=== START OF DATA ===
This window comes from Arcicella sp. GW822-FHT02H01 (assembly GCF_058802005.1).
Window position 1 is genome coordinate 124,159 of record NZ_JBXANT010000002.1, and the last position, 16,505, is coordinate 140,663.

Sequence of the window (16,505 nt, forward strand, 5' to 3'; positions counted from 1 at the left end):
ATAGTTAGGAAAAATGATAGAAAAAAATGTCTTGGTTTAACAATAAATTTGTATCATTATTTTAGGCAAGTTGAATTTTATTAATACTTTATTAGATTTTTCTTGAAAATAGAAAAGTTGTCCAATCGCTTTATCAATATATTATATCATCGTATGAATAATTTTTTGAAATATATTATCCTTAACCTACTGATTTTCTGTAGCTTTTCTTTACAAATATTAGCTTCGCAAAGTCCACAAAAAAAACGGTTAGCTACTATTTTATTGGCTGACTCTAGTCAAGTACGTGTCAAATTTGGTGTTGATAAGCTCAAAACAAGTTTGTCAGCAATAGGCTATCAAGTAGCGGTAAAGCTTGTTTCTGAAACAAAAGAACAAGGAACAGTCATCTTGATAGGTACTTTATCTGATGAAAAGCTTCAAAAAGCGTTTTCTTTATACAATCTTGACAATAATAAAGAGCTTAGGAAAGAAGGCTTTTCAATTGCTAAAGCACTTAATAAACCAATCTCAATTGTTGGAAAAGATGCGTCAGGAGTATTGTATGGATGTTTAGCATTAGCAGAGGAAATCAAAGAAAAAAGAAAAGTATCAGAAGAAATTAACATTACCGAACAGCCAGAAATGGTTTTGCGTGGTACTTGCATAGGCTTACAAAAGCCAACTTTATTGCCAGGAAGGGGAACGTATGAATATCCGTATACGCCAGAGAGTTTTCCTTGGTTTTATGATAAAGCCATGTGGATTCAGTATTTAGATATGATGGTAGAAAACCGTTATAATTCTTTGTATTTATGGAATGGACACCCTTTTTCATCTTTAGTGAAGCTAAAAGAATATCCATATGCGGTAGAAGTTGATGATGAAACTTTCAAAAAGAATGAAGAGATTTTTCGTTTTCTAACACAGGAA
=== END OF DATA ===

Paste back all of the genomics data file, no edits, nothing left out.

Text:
This window comes from Arcicella sp. GW822-FHT02H01 (assembly GCF_058802005.1).
Window position 1 is genome coordinate 124,159 of record NZ_JBXANT010000002.1, and the last position, 16,505, is coordinate 140,663.

Sequence of the window (16,505 nt, forward strand, 5' to 3'; positions counted from 1 at the left end):
ATAGTTAGGAAAAATGATAGAAAAAAATGTCTTGGTTTAACAATAAATTTGTATCATTATTTTAGGCAAGTTGAATTTTATTAATACTTTATTAGATTTTTCTTGAAAATAGAAAAGTTGTCCAATCGCTTTATCAATATATTATATCATCGTATGAATAATTTTTTGAAATATATTATCCTTAACCTACTGATTTTCTGTAGCTTTTCTTTACAAATATTAGCTTCGCAAAGTCCACAAAAAAAACGGTTAGCTACTATTTTATTGGCTGACTCTAGTCAAGTACGTGTCAAATTTGGTGTTGATAAGCTCAAAACAAGTTTGTCAGCAATAGGCTATCAAGTAGCGGTAAAGCTTGTTTCTGAAACAAAAGAACAAGGAACAGTCATCTTGATAGGTACTTTATCTGATGAAAAGCTTCAAAAAGCGTTTTCTTTATACAATCTTGACAATAATAAAGAGCTTAGGAAAGAAGGCTTTTCAATTGCTAAAGCACTTAATAAACCAATCTCAATTGTTGGAAAAGATGCGTCAGGAGTATTGTATGGATGTTTAGCATTAGCAGAGGAAATCAAAGAAAAAAGAAAAGTATCAGAAGAAATTAACATTACCGAACAGCCAGAAATGGTTTTGCGTGGTACTTGCATAGGCTTACAAAAGCCAACTTTATTGCCAGGAAGGGGAACGTATGAATATCCGTATACGCCAGAGAGTTTTCCTTGGTTTTATGATAAAGCCATGTGGATTCAGTATTTAGATATGATGGTAGAAAACCGTTATAATTCTTTGTATTTATGGAATGGACACCCTTTTTCATCTTTAGTGAAGCTAAAAGAATATCCATATGCGGTAGAAGTTGATGATGAAACTTTCAAAAAGAATGAAGAGATTTTTCGTTTTCTAACACAGGAA